Pennsylvania College of Health Sciences, central Pennsylvania’s preeminent educational institution for the health care field, today announced that President Dr. Mary Grace Simcox has been named to the Central Penn Business Journal’s Power 30 for Health Care List.
The Central Penn Business Journal’s editorial staff selects the Power 30 as the state’s most influential leaders who shape their communities and positively impact the quality of life. The list is part of the publication’s Power 100, which showcases business owners, CEOs, lawyers, public servants, elected officials and others who are impacting lives, inspiring success, sparking innovation and leading the Central Pennsylvania community into the future.
“At Pennsylvania College of Health Sciences, it’s our mission to educate for excellence in health care practice, leadership and the continuous acquisition of knowledge, and it’s a privilege to do so in Central Pennsylvania,” said Dr. Mary Grace Simcox, president of Pennsylvania College of Health Sciences. “Being named to the Power 30 for Health Care List is an honor. My role is one that I truly cherish, as we prepare our future health care workforce and also partner with local health systems, institutions and businesses for the benefit of our students and the greater community.”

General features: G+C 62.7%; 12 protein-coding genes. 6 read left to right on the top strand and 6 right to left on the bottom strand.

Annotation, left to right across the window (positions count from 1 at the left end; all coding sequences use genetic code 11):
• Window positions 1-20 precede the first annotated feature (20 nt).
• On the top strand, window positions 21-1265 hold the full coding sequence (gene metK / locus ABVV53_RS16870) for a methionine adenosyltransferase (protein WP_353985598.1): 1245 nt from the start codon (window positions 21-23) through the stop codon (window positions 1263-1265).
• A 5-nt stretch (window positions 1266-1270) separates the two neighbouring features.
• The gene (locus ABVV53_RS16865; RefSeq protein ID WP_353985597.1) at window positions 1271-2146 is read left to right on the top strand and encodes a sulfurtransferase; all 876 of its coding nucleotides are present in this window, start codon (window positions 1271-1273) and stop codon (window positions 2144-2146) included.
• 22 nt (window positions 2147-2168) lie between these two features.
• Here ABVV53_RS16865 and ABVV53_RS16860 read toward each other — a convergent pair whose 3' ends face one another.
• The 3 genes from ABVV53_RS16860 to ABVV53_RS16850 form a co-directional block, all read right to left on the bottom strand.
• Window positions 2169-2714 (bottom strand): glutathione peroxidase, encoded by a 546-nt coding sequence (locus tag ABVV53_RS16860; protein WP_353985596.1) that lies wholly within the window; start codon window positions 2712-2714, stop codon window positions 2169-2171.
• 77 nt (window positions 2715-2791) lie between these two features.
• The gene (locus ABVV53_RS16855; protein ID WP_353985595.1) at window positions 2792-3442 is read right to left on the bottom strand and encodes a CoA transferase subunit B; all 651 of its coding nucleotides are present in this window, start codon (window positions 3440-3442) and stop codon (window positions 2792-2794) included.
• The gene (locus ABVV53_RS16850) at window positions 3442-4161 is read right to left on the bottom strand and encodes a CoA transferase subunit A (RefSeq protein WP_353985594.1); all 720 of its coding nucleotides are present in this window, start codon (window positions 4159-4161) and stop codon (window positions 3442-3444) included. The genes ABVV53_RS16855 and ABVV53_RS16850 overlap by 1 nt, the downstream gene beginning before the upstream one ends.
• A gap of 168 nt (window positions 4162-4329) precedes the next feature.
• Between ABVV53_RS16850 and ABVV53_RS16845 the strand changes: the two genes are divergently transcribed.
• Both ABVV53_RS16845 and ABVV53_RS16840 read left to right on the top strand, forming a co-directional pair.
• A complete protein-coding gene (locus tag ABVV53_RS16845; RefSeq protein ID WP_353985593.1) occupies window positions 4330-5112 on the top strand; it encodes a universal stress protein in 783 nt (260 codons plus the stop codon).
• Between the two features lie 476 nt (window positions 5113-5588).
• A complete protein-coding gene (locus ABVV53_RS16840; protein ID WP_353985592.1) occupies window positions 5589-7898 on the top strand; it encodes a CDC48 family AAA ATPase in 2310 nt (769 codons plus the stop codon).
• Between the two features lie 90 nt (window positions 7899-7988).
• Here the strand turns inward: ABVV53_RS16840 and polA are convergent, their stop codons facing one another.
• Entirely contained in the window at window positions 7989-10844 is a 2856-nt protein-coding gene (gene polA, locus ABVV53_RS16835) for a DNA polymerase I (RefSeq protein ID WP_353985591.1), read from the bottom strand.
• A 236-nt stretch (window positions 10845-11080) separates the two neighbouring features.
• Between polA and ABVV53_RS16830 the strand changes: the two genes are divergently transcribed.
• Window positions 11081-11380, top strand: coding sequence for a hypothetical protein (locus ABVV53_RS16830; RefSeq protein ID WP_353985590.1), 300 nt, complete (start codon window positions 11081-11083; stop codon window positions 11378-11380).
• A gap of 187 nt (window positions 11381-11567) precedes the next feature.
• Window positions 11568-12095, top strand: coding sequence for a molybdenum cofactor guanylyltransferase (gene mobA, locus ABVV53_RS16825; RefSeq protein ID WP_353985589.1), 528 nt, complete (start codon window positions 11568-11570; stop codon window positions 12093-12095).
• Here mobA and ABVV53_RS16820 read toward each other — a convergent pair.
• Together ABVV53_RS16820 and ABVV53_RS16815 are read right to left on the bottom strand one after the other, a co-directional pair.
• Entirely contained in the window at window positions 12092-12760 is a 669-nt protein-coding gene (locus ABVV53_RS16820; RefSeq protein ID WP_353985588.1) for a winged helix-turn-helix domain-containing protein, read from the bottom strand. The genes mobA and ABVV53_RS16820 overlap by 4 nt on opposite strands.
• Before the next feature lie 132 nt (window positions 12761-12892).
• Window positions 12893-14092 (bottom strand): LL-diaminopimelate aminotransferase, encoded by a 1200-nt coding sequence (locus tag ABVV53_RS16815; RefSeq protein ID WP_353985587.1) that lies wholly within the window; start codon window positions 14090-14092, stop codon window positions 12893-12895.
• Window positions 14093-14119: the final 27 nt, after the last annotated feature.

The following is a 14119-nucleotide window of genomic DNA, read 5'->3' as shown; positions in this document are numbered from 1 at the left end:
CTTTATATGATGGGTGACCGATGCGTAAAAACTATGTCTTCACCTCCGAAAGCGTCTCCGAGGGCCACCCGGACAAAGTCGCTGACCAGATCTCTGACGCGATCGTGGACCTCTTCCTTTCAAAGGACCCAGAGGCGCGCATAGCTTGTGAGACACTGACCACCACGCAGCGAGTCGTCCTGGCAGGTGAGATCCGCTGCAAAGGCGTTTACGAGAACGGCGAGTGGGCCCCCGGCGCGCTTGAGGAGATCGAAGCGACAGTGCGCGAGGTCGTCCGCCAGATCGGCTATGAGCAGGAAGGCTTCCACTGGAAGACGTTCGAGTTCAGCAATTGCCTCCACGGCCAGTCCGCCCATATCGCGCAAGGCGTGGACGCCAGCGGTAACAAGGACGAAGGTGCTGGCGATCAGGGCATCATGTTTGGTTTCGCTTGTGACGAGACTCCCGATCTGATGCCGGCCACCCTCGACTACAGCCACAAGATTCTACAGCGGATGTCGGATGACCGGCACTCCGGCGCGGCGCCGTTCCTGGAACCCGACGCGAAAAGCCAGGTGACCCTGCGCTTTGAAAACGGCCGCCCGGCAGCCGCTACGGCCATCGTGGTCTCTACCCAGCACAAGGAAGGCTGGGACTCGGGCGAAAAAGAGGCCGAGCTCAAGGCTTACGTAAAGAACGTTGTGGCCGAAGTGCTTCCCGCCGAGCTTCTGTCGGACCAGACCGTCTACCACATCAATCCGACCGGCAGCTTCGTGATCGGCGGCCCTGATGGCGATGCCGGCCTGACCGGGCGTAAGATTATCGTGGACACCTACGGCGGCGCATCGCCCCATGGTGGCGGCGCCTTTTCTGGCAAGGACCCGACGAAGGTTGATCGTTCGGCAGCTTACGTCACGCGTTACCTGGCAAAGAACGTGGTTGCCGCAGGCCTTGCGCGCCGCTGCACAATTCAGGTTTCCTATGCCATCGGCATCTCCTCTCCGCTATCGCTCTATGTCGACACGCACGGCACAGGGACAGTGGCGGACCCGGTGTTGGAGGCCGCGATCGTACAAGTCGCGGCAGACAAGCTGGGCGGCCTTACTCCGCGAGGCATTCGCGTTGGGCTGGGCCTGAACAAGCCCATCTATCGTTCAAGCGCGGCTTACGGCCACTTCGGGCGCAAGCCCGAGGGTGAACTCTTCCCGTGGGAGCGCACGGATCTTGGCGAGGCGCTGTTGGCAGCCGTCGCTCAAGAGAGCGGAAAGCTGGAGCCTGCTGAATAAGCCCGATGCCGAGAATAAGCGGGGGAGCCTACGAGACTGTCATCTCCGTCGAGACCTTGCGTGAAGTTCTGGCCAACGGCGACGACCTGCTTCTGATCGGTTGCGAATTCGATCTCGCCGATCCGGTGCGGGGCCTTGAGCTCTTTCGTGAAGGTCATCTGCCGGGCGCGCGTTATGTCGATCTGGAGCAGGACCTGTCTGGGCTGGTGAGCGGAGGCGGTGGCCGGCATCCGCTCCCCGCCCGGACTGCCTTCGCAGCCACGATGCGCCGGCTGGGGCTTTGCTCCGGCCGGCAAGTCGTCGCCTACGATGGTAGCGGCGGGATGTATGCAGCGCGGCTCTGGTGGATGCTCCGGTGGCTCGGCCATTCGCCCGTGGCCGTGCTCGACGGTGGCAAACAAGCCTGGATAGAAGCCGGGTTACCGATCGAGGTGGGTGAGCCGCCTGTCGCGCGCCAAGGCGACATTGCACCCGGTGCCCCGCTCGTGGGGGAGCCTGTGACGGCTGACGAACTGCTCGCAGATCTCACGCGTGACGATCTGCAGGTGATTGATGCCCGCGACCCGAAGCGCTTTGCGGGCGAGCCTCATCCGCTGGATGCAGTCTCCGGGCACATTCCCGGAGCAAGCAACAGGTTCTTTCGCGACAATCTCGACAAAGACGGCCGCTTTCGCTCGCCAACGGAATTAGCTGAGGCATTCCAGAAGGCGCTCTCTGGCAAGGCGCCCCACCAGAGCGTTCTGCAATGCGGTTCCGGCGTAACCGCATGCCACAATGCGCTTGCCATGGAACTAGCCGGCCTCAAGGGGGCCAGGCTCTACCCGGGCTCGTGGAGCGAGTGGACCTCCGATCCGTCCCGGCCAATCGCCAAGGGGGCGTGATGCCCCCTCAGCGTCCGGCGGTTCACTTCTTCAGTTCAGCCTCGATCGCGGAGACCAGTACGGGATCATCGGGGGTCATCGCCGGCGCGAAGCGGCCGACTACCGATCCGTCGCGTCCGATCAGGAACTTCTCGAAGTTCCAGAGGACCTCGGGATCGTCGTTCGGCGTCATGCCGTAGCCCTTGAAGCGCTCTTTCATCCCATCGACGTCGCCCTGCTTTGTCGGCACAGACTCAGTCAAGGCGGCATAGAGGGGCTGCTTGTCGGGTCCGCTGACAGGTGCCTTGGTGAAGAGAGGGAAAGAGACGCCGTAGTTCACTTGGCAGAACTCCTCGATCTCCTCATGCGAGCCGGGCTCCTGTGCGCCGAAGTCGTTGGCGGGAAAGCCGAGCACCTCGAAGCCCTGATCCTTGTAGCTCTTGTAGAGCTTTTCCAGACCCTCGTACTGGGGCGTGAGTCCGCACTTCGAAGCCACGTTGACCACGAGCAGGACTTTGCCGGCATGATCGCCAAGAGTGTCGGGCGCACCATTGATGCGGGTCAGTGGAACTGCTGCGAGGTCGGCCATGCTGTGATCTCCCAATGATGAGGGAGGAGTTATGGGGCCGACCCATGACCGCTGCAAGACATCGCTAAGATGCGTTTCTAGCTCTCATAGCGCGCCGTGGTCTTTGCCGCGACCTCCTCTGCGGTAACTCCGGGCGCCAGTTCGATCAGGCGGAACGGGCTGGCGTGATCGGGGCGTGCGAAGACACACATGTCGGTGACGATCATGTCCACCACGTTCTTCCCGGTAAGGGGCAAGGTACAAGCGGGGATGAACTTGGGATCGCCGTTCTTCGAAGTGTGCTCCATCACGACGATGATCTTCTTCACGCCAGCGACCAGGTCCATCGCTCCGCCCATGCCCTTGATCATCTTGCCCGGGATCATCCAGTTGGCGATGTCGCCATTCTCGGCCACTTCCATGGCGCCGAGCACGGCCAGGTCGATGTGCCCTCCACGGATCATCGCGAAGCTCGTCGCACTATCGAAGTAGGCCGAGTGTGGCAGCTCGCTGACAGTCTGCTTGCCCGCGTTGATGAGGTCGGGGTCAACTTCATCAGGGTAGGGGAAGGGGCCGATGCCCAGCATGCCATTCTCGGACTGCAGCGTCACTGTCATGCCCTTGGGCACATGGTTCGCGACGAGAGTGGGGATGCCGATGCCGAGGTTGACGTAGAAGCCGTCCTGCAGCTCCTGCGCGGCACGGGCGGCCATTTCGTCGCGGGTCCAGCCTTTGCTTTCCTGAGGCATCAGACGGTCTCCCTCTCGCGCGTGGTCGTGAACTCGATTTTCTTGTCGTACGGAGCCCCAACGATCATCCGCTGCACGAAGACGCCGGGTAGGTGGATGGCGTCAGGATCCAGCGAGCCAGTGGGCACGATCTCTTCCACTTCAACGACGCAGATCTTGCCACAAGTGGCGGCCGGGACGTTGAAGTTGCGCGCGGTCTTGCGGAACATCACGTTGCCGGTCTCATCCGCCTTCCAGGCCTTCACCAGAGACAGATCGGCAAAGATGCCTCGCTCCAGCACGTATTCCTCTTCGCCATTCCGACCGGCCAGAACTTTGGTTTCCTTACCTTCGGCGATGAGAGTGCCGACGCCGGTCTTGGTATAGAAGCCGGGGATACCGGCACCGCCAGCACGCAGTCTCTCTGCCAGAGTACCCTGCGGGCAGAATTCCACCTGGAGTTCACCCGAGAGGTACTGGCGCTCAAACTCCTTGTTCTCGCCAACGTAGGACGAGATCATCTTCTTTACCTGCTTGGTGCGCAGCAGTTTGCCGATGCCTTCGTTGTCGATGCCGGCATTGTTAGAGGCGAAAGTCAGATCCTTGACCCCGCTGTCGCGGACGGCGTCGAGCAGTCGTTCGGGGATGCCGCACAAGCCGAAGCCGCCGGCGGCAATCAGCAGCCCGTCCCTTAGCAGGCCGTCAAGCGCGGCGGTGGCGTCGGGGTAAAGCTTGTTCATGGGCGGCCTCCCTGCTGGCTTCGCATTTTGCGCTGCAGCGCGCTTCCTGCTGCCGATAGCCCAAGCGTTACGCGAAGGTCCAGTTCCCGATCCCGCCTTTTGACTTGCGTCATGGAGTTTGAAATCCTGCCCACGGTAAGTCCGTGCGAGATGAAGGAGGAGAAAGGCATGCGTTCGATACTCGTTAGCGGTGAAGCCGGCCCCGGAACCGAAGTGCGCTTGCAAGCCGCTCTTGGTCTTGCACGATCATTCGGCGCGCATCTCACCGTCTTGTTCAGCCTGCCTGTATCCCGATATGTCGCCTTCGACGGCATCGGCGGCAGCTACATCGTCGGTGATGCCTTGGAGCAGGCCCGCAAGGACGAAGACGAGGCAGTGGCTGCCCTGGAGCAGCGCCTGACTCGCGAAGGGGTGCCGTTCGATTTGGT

Dr. Simcox is the first and only president of Pennsylvania College of Health Sciences. She joined PA College in 1997 as the Dean of Nursing for a collection of programs that made up the Lancaster Institute for Health Education (also known as LIHE). Seven months later she stepped into an interim role overseeing all of LIHE’s programs, and the position became permanent. Working with a small group of staff and faculty, Dr. Simcox led the evolution of LIHE to become the Lancaster General College of Nursing and Health Sciences in 2001.
In the years that followed, Dr. Simcox oversaw the addition of three new bachelor’s degree programs and two expansions of the College’s buildings, and helped lead the College through a strategic planning process. In 2014, the institution changed its name to Pennsylvania College of Health Sciences. Under Dr. Simcox’s leadership, the school grew from a collection of buildings spread throughout downtown Lancaster to a state-of-the-art centralized campus. She transformed the school from one that granted diplomas to a College that bestows associate, bachelor, master and doctoral degrees.